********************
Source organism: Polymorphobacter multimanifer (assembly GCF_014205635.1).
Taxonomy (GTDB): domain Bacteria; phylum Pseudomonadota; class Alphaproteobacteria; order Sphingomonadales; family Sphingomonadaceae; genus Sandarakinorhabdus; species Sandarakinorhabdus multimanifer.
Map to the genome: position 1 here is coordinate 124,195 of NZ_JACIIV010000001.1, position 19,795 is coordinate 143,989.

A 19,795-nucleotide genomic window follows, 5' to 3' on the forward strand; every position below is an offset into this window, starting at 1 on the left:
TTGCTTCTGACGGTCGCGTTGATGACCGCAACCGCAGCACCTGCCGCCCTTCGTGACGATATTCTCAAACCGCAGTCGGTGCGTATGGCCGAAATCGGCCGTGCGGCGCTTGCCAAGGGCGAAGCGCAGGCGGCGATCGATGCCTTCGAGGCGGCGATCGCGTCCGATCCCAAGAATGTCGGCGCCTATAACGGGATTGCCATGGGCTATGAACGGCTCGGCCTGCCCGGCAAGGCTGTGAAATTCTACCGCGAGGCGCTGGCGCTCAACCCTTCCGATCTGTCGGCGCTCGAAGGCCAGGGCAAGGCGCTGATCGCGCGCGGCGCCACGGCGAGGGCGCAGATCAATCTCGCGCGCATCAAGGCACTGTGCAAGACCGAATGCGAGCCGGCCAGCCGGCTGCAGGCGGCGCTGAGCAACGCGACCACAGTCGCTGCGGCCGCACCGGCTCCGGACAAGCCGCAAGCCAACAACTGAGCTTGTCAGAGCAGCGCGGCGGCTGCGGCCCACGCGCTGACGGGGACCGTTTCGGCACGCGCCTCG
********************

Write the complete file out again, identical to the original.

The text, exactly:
Source organism: Polymorphobacter multimanifer (assembly GCF_014205635.1).
Taxonomy (GTDB): domain Bacteria; phylum Pseudomonadota; class Alphaproteobacteria; order Sphingomonadales; family Sphingomonadaceae; genus Sandarakinorhabdus; species Sandarakinorhabdus multimanifer.
Map to the genome: position 1 here is coordinate 124,195 of NZ_JACIIV010000001.1, position 19,795 is coordinate 143,989.

A 19,795-nucleotide genomic window follows, 5' to 3' on the forward strand; every position below is an offset into this window, starting at 1 on the left:
TTGCTTCTGACGGTCGCGTTGATGACCGCAACCGCAGCACCTGCCGCCCTTCGTGACGATATTCTCAAACCGCAGTCGGTGCGTATGGCCGAAATCGGCCGTGCGGCGCTTGCCAAGGGCGAAGCGCAGGCGGCGATCGATGCCTTCGAGGCGGCGATCGCGTCCGATCCCAAGAATGTCGGCGCCTATAACGGGATTGCCATGGGCTATGAACGGCTCGGCCTGCCCGGCAAGGCTGTGAAATTCTACCGCGAGGCGCTGGCGCTCAACCCTTCCGATCTGTCGGCGCTCGAAGGCCAGGGCAAGGCGCTGATCGCGCGCGGCGCCACGGCGAGGGCGCAGATCAATCTCGCGCGCATCAAGGCACTGTGCAAGACCGAATGCGAGCCGGCCAGCCGGCTGCAGGCGGCGCTGAGCAACGCGACCACAGTCGCTGCGGCCGCACCGGCTCCGGACAAGCCGCAAGCCAACAACTGAGCTTGTCAGAGCAGCGCGGCGGCTGCGGCCCACGCGCTGACGGGGACCGTTTCGGCACGCGCCTCG